In an idea world MOTU to create a derivative product that was the PCIe-424 card wrapped in a TB chassis box (or a PCIe-524 card that is more flexible). A TB PCIe expansion chassis box is overkill for what is pragmatically a card with PCI (not PCIe v2 ) kinds of bandwidth. If there were mulitple cards to move perhaps but as a single card move it is unlikely to attract a substantive number of adopters.

As for drivers, other Pro Audio vendors don't seem to be having as much drama.

http://www.sonnettech.com/support/charts/thunderbolt/index.html#proaudio

Kind of wonder if the host card design being stuck in a decade ago era whether they have anyone around with the skill set to move that old design into the modern era. Perhaps just enough expertise to tweak the drivers to adapt to limited OS X driver API changes but have a 'knowledge rot' problem. Either that or using the audio-video Thunderbolt interface product to go down the learning curve before apply that new knowledge to the audio only products.
 
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lozion

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Jan 12, 2006
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Montreal, Canada
Fascinating :)...
I hunted around a bit and 64 channels is tough to get past (need a second HDX2 system!). THere is the RedNet stuff from focusrite. I know very little about it but it does look aimed at your kind of use. Check out the RedNet 3. They imply no real limit as to how many units you can run (32 ch ea.).

http://us.focusrite.com/rednet-case-studies

An HDX card gives you 64 I/O and you could add more cards for more I/O but thats expensive.

Your best route I think is via 2 RME Raydat cards that will give you a total of 72 I/O (64 via Adat), in a compatible TB expansion chassis.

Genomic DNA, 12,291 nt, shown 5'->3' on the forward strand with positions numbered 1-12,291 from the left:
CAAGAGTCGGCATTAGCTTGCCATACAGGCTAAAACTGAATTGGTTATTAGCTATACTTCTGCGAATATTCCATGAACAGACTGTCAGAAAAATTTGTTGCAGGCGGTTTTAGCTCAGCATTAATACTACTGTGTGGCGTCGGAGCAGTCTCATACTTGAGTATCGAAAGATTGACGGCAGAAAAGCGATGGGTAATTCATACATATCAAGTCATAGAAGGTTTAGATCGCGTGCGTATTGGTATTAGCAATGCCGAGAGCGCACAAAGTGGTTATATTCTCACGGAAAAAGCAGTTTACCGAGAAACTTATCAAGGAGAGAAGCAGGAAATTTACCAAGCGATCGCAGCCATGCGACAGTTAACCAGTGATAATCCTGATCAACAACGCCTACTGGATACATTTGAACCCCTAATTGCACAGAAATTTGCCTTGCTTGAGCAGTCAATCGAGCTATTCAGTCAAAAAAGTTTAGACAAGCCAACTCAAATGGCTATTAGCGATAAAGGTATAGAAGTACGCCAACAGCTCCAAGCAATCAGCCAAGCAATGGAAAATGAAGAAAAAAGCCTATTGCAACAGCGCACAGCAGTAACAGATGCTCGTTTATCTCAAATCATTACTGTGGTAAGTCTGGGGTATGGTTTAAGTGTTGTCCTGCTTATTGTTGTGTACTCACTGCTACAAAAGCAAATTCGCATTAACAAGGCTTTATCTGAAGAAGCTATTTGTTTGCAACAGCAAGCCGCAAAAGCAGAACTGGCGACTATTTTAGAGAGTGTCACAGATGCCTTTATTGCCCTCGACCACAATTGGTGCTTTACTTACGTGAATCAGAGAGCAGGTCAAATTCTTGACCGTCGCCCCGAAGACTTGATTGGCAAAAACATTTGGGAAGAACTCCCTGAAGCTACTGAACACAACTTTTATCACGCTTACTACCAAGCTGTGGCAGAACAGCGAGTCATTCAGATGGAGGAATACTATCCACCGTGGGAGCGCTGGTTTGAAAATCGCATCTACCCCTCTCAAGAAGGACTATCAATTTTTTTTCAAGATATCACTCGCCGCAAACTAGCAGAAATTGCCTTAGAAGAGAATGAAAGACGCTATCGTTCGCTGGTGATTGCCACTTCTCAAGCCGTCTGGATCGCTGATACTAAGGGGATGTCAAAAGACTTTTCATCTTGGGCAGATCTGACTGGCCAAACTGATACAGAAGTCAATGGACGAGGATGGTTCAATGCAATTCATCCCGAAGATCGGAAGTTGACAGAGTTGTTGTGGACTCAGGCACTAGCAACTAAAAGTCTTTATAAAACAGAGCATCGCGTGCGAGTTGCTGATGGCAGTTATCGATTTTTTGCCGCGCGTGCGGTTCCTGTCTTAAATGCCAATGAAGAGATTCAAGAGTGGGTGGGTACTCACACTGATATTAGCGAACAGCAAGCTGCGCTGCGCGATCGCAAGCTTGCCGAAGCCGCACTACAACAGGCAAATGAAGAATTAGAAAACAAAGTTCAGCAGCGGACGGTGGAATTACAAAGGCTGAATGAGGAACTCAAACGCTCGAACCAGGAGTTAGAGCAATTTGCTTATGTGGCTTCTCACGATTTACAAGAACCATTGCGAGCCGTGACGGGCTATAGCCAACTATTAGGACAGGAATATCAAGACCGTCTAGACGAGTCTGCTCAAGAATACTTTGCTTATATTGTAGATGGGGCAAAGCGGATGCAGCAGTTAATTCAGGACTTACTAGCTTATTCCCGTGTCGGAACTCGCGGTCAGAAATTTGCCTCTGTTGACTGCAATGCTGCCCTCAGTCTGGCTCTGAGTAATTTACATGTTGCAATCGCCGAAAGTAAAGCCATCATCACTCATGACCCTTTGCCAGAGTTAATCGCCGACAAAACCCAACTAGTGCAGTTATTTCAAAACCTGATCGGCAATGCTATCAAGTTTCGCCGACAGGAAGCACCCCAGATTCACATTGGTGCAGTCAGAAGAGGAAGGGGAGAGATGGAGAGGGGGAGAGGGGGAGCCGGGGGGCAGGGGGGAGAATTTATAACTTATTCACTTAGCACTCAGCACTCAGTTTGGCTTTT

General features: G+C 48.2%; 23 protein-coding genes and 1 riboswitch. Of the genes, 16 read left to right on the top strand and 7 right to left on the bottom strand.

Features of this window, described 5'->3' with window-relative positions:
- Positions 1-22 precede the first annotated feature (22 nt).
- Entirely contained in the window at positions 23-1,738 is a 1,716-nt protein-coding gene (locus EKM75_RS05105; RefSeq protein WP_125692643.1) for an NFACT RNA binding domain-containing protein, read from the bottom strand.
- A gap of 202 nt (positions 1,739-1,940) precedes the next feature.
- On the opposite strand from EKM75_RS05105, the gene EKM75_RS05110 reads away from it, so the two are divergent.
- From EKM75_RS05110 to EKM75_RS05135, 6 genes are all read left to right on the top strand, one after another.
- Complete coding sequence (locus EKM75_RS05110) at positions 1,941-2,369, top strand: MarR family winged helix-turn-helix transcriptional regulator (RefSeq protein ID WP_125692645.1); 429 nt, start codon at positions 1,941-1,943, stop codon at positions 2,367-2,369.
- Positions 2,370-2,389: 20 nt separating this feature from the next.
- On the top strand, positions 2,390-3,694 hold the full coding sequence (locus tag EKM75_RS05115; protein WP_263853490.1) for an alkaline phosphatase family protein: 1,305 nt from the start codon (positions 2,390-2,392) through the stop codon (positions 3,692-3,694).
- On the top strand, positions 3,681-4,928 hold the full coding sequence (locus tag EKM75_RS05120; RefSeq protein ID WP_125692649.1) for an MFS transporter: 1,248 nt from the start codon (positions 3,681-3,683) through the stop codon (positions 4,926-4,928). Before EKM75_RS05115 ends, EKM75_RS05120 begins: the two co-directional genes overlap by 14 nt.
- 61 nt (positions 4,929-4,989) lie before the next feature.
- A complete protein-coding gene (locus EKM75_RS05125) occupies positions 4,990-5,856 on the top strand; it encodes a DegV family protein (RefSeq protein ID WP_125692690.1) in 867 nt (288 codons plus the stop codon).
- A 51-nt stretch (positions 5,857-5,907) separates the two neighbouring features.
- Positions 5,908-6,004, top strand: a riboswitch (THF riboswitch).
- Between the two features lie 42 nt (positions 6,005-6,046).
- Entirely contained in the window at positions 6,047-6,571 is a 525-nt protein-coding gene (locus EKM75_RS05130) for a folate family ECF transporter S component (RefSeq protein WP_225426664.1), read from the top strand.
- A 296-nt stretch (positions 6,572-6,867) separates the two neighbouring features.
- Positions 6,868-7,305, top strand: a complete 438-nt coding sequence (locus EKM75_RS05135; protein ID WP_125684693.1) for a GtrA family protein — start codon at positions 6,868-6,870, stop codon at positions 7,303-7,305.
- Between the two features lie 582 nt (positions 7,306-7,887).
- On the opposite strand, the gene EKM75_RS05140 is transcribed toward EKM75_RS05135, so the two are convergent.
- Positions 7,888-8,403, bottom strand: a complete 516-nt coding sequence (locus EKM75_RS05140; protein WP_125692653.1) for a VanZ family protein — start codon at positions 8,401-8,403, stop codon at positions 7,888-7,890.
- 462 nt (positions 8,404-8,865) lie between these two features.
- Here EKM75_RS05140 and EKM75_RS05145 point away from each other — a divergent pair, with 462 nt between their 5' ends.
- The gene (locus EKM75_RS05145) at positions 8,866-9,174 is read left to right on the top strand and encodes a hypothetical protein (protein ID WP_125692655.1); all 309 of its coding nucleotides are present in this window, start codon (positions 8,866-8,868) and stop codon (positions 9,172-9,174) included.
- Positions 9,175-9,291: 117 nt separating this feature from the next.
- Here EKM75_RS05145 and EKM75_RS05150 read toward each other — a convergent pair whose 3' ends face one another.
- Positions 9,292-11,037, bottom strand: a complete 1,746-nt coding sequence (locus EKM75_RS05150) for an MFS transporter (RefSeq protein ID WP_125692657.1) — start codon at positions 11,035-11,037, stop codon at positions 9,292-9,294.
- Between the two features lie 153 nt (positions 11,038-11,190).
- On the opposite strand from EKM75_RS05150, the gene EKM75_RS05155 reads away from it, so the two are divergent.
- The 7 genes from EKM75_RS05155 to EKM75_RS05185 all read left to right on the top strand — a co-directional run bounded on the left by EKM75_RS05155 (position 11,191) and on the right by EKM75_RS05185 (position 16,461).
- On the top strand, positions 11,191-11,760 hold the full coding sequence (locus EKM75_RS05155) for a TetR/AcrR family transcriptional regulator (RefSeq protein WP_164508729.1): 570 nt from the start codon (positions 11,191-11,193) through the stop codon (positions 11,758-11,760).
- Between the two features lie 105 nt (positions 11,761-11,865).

http://www.rme-audio.de/en_products_hdspe_raydat.php#5
 

Trailerman

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Aug 12, 2010
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Thanks guys. Some really helpful suggestions.

A second HD system is not really viable and shouldn't (hopefully) be necessary. I kind of feel it would be overkill.

The RME suggestion is a good one. They make great interfaces, and the drivers are very robust, assuming they work ok in a chassis. The other RME option which may work for us, is one of their MADI cards, plus a MADI/Optical converter. RME do the HDSPe MADI FX which offers 194 channels in and 196 out (!!) which we could pair with say an RME ADI-648 or preferably the new RME ADAT Router. There may be other options for MADI/ADAT conversion, or absolute worst case scenario we could buy a MADI interface for the ProTools rig. MADI certainly seems like the best way of routing large numbers of channels around the place, because it handles up to 64 44.1/48K channels over a single cable.

Another option is a USB interface, but I've no idea how reliable they are. RME do the MADIface USB which will get us most of the way there. Not sure if we could combine that with a second RME interface for the additional channels.

As for drivers, other Pro Audio vendors don't seem to be having as much drama.

http://www.sonnettech.com/support/charts/thunderbolt/index.html#proaudio

Kind of wonder if the host card design being stuck in a decade ago era whether they have anyone around with the skill set to move that old design into the modern era. Perhaps just enough expertise to tweak the drivers to adapt to limited OS X driver API changes but have a 'knowledge rot' problem. Either that or using the audio-video Thunderbolt interface product to go down the learning curve before apply that new knowledge to the audio only products.
I tend to agree. That chart's really helpful - looks like RME drivers are fine for chassis use.

Focusrite RED is a proprietary audio-over-LAN system, which is pretty pricey, and based on the same technology as the Dante virtual soundcard (which costs $29 for 64channels). Not a bad idea though, if other solutions look like they're not going to work.

Many thanks again.

Jules
 

gabrieldib

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Jul 13, 2015
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Hey Jules,

What did you end up doing?
I heard from SSL directly that they are very unhappy with their PCIe cards running in PCI chassis. The drivers are better now but there is still latency and that for composers is killer specially on rigs like yours where you probably monitor the audio incoming from your sequencer in PT, right?

Looking forward to hearing from you.

GD